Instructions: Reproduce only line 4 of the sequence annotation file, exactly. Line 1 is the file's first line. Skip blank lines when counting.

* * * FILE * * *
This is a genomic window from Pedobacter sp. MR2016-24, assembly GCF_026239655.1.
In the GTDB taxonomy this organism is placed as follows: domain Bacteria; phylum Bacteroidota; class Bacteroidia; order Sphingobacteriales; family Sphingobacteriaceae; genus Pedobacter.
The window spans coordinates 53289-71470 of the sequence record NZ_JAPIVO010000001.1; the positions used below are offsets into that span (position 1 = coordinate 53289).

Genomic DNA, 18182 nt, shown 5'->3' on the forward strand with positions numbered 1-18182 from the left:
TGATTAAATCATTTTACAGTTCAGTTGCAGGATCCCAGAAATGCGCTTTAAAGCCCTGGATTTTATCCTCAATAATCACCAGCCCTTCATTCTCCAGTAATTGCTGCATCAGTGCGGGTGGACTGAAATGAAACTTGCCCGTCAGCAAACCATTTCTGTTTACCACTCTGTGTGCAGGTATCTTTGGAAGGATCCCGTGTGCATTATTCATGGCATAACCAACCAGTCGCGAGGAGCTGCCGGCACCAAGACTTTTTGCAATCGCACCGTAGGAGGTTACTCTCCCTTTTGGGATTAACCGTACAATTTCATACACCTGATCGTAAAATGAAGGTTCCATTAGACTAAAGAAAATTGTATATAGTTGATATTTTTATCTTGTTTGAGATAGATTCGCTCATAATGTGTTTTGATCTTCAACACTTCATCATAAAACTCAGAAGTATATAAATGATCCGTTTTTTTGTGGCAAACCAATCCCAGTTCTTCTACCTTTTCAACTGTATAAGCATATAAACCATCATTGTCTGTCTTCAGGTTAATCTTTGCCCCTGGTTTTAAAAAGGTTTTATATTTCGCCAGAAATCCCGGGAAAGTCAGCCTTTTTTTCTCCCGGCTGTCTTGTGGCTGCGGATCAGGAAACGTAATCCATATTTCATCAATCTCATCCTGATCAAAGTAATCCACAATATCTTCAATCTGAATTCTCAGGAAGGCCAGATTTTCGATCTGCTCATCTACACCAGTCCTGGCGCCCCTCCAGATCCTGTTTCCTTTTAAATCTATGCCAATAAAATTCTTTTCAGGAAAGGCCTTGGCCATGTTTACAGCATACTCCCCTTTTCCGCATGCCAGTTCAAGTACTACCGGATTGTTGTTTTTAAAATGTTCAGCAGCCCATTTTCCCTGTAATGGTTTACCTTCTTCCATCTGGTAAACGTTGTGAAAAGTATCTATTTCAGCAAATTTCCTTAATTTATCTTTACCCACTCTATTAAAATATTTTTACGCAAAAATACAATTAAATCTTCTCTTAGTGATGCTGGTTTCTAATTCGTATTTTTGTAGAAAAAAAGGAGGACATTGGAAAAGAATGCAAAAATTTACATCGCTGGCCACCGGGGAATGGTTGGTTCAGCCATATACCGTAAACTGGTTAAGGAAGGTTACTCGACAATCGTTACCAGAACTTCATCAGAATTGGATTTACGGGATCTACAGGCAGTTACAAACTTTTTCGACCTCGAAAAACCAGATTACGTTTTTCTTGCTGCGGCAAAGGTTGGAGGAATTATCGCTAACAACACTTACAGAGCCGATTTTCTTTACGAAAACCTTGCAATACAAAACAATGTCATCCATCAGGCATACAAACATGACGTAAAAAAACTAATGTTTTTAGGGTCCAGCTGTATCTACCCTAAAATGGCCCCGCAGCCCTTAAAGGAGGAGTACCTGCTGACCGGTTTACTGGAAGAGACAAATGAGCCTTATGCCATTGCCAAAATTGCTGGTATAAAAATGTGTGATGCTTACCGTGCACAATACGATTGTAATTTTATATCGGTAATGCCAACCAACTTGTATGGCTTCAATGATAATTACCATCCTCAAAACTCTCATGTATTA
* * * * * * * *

Genomic DNA, 18182 nt, shown 5'->3' on the forward strand with positions numbered 1-18182 from the left: